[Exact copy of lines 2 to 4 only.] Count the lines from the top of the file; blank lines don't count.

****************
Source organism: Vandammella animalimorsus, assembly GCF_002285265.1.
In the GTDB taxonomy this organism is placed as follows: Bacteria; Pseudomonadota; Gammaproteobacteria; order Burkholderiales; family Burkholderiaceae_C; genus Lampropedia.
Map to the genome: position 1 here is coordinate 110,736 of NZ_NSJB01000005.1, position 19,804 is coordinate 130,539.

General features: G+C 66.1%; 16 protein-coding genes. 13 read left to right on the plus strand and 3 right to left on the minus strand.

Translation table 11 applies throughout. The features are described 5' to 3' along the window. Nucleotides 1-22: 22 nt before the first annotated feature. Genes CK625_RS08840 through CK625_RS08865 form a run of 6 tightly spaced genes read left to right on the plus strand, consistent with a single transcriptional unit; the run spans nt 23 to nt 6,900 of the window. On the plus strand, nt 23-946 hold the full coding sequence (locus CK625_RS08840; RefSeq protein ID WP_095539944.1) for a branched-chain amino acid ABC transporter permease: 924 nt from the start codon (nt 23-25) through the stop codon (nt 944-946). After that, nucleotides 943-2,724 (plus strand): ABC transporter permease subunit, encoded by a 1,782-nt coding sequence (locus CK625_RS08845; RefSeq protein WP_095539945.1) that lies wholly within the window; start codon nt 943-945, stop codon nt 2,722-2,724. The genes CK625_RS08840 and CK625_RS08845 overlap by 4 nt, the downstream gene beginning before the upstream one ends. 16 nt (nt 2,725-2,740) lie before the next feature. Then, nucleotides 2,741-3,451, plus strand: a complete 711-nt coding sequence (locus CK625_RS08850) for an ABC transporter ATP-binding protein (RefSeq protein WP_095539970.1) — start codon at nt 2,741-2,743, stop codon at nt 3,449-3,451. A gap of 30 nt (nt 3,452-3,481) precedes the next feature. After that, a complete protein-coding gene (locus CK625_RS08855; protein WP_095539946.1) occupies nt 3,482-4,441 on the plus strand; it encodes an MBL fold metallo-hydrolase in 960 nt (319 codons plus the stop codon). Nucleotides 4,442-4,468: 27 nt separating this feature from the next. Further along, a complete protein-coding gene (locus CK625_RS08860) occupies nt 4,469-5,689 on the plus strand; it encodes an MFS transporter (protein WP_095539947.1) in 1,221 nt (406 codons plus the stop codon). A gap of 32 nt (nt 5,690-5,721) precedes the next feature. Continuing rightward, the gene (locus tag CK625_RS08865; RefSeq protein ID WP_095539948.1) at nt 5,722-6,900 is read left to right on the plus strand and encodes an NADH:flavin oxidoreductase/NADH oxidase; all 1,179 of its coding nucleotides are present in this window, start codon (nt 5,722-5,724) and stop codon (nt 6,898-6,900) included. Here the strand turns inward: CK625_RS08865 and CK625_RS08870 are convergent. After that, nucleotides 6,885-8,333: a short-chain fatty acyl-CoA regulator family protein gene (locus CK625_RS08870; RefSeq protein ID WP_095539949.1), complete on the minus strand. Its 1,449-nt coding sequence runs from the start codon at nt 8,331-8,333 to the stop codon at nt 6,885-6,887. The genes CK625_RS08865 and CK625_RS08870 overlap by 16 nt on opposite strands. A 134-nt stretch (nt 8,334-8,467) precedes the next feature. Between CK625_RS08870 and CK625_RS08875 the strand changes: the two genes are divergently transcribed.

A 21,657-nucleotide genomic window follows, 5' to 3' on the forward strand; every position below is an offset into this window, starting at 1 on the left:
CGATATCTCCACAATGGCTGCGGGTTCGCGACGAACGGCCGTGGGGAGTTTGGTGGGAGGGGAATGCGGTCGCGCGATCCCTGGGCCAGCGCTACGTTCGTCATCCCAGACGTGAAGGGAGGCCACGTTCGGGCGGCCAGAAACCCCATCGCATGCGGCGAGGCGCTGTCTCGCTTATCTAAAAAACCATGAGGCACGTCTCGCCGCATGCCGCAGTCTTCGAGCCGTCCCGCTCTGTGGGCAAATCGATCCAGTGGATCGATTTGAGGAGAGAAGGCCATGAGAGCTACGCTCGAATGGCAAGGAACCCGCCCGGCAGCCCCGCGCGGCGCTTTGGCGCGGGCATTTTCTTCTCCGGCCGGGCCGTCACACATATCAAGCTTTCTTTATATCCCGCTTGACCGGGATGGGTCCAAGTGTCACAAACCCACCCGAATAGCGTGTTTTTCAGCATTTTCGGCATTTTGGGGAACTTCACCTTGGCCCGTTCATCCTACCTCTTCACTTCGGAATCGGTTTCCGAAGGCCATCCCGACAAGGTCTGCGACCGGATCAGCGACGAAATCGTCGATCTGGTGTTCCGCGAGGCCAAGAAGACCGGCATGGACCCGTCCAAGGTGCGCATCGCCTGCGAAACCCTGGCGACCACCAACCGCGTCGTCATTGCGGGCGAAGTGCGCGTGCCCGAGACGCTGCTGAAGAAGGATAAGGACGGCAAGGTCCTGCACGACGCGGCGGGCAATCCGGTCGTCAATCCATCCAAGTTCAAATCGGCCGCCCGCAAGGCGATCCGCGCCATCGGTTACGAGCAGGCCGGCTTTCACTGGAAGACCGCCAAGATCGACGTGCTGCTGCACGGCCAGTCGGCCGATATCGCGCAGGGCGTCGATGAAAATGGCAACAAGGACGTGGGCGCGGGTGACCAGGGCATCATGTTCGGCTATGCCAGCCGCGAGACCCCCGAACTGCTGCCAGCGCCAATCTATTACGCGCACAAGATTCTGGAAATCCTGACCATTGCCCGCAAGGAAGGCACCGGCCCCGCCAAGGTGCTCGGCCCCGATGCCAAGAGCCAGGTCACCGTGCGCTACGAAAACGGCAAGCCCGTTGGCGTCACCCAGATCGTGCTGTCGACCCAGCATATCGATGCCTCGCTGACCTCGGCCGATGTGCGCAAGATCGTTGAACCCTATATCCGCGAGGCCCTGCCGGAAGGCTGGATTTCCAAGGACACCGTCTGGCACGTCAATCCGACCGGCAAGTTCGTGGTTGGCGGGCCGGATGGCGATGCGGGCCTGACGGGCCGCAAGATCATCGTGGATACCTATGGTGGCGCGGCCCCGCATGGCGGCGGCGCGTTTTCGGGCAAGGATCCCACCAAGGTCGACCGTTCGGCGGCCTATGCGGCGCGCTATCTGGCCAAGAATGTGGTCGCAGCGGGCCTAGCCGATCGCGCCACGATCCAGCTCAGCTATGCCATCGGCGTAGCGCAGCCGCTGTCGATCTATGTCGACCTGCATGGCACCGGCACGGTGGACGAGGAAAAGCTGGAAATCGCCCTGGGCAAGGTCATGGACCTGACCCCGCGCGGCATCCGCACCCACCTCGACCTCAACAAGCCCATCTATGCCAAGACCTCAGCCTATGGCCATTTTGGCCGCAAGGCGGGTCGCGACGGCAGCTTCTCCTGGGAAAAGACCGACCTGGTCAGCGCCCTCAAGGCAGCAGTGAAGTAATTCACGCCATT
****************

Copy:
In the GTDB taxonomy this organism is placed as follows: Bacteria; Pseudomonadota; Gammaproteobacteria; order Burkholderiales; family Burkholderiaceae_C; genus Lampropedia.
Map to the genome: position 1 here is coordinate 110,736 of NZ_NSJB01000005.1, position 19,804 is coordinate 130,539.

General features: G+C 66.1%; 16 protein-coding genes. 13 read left to right on the plus strand and 3 right to left on the minus strand.